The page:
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A long distance trail with many opportunities for shorter backpacking and day hiking trips.

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Point to Point

5,779' 1,761 m


755' 230 m


53,404' 16,277 m


55,479' 16,910 m



Avg Grade (3°)


Max Grade (13°)

Dogs Leashed

Features Birding · Commonly Backpacked · Fall Colors · Lake · River/Creek · Spring · Swimming · Views · Waterfall · Wildflowers · Wildlife

Dogs are allowed on all sections of the trail except for the part that passes through Great Smoky Mountains National Park.


Stretching from Springer Mountain in Georgia, where the AT begins as well, to the northeast corner of the Great Smoky Mountains National Park, the Benton MacKaye Trail is nearly 300 miles long. This trail can be through-hiked or section-hiked or done as part of a big 600 mile figure 8 loop with the AT. Unlike the AT, this trail is more primitive and provides more solitude, passing through several wilderness areas. There are only two shelters along the trail, so backpackers must carry a tent or tarp.

Hike Sections

Need to Know

For more information, visit the Benton MacKaye Trail Association's website.

Dogs are not allowed on the sections of trail that pass through Great Smoky Mountains National Park.


Connecting from Springer Mountain in Georgia to Big Creek Campground on the northern edge of the Great Smoky Mountains National Park, the Benton Mackaye Trail (BMT) pass through the remote backcountry areas of Georgia, Tennessee, and North Carolina.

It is blazed with white diamonds where blazing is allowed. However, many miles of the trail are in designated wilderness areas where blazing is not permitted; in these locations, you'll find signs and need a reliable map and trail guide to follow the route.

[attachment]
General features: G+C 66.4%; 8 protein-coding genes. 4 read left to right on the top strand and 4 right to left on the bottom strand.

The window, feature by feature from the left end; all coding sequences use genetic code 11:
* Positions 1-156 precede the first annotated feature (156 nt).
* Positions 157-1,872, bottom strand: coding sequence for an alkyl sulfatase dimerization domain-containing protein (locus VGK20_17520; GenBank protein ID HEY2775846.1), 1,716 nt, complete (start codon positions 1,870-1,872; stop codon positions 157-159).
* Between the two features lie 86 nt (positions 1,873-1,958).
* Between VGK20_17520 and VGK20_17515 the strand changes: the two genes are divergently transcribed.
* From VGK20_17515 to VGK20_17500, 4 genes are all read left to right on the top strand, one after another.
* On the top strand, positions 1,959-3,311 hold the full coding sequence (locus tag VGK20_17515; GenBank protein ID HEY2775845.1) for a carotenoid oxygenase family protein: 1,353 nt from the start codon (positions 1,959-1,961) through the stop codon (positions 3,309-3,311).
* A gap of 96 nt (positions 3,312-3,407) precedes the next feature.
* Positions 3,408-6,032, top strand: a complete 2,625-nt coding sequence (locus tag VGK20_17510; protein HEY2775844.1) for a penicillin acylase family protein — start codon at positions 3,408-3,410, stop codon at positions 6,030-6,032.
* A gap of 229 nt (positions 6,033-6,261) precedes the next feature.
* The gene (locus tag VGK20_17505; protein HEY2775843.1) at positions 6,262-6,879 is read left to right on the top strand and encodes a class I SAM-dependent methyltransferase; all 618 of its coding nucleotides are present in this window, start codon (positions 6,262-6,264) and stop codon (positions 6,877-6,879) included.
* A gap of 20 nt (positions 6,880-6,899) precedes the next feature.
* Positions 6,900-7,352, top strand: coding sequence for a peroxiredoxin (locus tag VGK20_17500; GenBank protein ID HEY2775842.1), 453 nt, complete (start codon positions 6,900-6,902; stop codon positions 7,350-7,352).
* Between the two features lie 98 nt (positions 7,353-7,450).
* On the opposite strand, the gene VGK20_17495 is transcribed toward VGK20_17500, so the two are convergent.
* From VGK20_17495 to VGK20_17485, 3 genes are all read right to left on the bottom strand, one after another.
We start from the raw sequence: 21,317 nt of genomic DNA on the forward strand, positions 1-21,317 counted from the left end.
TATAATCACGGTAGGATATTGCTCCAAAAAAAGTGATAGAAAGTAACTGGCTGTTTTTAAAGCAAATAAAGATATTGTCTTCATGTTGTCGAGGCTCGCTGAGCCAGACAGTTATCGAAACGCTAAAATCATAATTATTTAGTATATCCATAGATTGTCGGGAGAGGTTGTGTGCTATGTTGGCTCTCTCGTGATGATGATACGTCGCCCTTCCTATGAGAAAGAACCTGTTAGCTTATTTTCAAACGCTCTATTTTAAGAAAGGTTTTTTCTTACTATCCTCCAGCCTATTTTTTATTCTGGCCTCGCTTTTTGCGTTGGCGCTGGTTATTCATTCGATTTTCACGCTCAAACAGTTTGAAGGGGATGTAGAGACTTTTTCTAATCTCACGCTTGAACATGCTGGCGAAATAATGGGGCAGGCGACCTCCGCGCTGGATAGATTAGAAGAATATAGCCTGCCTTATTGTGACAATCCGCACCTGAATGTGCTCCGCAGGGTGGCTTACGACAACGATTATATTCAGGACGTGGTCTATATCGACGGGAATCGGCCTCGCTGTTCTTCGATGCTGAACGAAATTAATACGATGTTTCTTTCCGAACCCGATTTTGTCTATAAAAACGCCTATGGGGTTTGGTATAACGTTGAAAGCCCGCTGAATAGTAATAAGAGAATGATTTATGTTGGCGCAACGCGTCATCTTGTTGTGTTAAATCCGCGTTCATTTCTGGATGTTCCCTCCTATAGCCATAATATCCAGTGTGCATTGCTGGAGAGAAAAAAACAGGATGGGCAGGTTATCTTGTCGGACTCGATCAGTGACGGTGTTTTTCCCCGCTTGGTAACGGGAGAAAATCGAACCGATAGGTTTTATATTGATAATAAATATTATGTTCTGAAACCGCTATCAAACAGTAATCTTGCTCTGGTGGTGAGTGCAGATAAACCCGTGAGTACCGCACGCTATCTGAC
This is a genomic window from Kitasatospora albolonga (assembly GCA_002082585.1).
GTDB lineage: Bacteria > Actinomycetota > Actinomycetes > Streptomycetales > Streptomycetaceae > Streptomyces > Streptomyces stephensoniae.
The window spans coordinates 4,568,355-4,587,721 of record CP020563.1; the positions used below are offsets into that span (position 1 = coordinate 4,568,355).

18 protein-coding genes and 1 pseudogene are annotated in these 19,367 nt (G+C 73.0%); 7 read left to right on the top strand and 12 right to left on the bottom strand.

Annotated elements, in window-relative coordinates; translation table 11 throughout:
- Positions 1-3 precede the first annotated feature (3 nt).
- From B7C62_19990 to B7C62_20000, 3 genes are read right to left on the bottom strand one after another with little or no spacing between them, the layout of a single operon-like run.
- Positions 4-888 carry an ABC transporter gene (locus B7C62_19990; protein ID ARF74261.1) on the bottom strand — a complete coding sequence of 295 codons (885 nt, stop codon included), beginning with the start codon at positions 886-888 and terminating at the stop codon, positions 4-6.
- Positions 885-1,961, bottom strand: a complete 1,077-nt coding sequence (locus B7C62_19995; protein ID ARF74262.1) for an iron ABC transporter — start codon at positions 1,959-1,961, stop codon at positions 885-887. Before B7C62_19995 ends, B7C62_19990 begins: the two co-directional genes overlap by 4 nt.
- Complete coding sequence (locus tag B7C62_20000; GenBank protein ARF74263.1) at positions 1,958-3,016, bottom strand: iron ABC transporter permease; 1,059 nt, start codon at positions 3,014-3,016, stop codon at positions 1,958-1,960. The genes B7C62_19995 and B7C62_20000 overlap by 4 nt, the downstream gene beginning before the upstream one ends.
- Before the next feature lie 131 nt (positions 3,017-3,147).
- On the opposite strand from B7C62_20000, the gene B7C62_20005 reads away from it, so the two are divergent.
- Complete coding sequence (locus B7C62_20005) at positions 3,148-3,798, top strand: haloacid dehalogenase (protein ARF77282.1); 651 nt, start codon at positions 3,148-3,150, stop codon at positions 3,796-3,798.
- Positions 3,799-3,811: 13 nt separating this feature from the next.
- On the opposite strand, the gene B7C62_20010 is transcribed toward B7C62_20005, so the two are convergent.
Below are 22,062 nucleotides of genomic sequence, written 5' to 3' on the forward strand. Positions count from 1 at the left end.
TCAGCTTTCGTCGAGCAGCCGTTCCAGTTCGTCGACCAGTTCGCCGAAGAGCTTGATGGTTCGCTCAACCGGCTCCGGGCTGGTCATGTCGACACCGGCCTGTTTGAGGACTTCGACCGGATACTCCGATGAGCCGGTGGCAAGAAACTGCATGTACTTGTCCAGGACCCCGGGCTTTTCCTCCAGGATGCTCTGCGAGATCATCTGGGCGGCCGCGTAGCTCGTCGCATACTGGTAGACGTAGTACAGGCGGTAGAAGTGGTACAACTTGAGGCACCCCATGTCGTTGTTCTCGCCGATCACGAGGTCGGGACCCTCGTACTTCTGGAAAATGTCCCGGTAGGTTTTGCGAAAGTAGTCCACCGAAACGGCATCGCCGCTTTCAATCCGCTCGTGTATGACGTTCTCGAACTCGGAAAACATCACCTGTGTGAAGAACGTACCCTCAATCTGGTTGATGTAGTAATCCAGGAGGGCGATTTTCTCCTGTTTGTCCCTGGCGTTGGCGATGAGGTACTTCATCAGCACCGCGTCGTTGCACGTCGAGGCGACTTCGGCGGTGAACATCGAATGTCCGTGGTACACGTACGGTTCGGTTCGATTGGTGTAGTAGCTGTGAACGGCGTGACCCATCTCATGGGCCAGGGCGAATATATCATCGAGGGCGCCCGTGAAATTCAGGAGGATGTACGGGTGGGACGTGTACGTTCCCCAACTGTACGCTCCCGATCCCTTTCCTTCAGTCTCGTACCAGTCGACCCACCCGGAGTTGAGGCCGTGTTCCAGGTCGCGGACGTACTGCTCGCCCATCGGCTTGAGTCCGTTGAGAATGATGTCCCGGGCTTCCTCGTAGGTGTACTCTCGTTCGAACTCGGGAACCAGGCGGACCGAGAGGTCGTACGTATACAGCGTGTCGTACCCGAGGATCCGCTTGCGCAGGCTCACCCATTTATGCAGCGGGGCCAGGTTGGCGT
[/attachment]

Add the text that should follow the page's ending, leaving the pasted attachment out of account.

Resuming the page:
The three basic sections of the Benton MacKaye Trail are Georgia, Tennessee-North Carolina, and the Great Smoky Mountains.

History & Background

Benton MacKaye Trail Association (BMTA) was organized in 1979 and incorporated in 1980 to build and maintain the BMT. Driving the effort was a desire to see opened for hiking Benton MacKaye's chosen route for his Appalachian mountain trail. MacKaye, Massachusetts forester and co-founder of The Wilderness Society, was the man whose vision inspired what is today the Appalachian Trail. In the south, he had selected a more westerly route, along the western crest of the Blue Ridge, roughly that followed today by the BMT. The trail was officially opened on July 16, 2005.

Running nearly 300 miles from Springer Mountain in Georgia to Big Creek Campground on the northern edge of the Great Smoky Mountains National Park (the Smokies), the BMT passes through some of the most remote backcountry in Georgia, Tennessee and North Carolina, including eight Wilderness Areas.

The BMTA is an all-volunteer, nonprofit organization whose commitment is to "provide a path for generations to follow".


Shared By:

Richard Harris with improvements by Larry Van Dyke

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Forest on Baxter Creek Trail in Great Smoky Mountains National Park
Jul 28, 2015 near Cove Creek, NC
A young hiker enjoys the view of Whigg Meadow and beyond.
Aug 5, 2019 near Etowah, TN
Toccoa Swinging Bridge - Photo Credit Samantha Smith Taylor.
Dec 15, 2016 near Blue Ridge, GA
This hound doesn't think the Pack Animal prohibition applies to him.
Mar 29, 2017 near Robbins…, NC
Sycamore Creek
Jan 29, 2020 near Etowah, TN
Shuckstack Fire Tower from the top of Fontana Dam (a little bit closer...)
May 12, 2019 near Robbins…, NC



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